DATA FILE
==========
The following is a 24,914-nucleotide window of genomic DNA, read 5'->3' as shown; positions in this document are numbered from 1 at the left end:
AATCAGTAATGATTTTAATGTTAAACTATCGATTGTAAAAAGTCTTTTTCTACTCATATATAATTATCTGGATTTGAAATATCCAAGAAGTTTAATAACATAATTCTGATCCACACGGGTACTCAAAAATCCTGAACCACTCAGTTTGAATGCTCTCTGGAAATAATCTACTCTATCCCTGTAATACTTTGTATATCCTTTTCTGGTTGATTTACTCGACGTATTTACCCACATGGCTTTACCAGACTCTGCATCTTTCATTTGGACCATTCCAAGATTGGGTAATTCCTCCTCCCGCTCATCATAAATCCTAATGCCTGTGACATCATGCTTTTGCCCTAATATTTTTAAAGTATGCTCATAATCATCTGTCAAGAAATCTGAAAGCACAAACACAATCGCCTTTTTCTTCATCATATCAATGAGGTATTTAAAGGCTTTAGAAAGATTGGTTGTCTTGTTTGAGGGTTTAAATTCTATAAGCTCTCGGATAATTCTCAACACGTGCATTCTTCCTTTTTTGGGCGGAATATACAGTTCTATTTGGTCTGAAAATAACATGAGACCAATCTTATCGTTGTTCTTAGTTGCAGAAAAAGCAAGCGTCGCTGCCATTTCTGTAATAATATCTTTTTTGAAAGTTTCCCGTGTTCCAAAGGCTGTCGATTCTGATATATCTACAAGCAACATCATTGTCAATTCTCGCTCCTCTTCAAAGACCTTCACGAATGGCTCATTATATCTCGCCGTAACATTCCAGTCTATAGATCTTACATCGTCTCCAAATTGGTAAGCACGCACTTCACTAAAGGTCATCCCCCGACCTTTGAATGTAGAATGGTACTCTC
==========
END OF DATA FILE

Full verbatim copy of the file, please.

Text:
The following is a 24,914-nucleotide window of genomic DNA, read 5'->3' as shown; positions in this document are numbered from 1 at the left end:
AATCAGTAATGATTTTAATGTTAAACTATCGATTGTAAAAAGTCTTTTTCTACTCATATATAATTATCTGGATTTGAAATATCCAAGAAGTTTAATAACATAATTCTGATCCACACGGGTACTCAAAAATCCTGAACCACTCAGTTTGAATGCTCTCTGGAAATAATCTACTCTATCCCTGTAATACTTTGTATATCCTTTTCTGGTTGATTTACTCGACGTATTTACCCACATGGCTTTACCAGACTCTGCATCTTTCATTTGGACCATTCCAAGATTGGGTAATTCCTCCTCCCGCTCATCATAAATCCTAATGCCTGTGACATCATGCTTTTGCCCTAATATTTTTAAAGTATGCTCATAATCATCTGTCAAGAAATCTGAAAGCACAAACACAATCGCCTTTTTCTTCATCATATCAATGAGGTATTTAAAGGCTTTAGAAAGATTGGTTGTCTTGTTTGAGGGTTTAAATTCTATAAGCTCTCGGATAATTCTCAACACGTGCATTCTTCCTTTTTTGGGCGGAATATACAGTTCTATTTGGTCTGAAAATAACATGAGACCAATCTTATCGTTGTTCTTAGTTGCAGAAAAAGCAAGCGTCGCTGCCATTTCTGTAATAATATCTTTTTTGAAAGTTTCCCGTGTTCCAAAGGCTGTCGATTCTGATATATCTACAAGCAACATCATTGTCAATTCTCGCTCCTCTTCAAAGACCTTCACGAATGGCTCATTATATCTCGCCGTAACATTCCAGTCTATAGATCTTACATCGTCTCCAAATTGGTAAGCACGCACTTCACTAAAGGTCATCCCCCGACCTTTGAATGTAGAATGGTACTCTC